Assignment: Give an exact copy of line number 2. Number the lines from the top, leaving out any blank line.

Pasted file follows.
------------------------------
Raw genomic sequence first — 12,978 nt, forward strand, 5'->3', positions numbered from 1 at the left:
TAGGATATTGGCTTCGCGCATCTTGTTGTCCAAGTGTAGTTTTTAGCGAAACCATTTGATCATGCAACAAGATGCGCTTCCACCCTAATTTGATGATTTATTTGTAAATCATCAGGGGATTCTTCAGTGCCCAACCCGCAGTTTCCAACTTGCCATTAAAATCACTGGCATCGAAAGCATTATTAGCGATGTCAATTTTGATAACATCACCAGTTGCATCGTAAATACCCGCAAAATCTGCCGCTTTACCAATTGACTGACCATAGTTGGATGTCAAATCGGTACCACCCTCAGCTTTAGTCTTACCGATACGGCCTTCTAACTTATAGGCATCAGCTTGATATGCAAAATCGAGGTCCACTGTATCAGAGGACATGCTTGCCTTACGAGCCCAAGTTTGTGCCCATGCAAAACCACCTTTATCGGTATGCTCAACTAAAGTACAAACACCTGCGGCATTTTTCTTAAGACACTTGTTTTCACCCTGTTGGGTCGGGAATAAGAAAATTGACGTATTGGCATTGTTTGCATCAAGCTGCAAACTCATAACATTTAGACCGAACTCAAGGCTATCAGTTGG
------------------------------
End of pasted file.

TAGGATATTGGCTTCGCGCATCTTGTTGTCCAAGTGTAGTTTTTAGCGAAACCATTTGATCATGCAACAAGATGCGCTTCCACCCTAATTTGATGATTTATTTGTAAATCATCAGGGGATTCTTCAGTGCCCAACCCGCAGTTTCCAACTTGCCATTAAAATCACTGGCATCGAAAGCATTATTAGCGATGTCAATTTTGATAACATCACCAGTTGCATCGTAAATACCCGCAAAATCTGCCGCTTTACCAATTGACTGACCATAGTTGGATGTCAAATCGGTACCACCCTCAGCTTTAGTCTTACCGATACGGCCTTCTAACTTATAGGCATCAGCTTGATATGCAAAATCGAGGTCCACTGTATCAGAGGACATGCTTGCCTTACGAGCCCAAGTTTGTGCCCATGCAAAACCACCTTTATCGGTATGCTCAACTAAAGTACAAACACCTGCGGCATTTTTCTTAAGACACTTGTTTTCACCCTGTTGGGTCGGGAATAAGAAAATTGACGTATTGGCATTGTTTGCATCAAGCTGCAAACTCATAACATTTAGACCGAACTCAAGGCTATCAGTTGG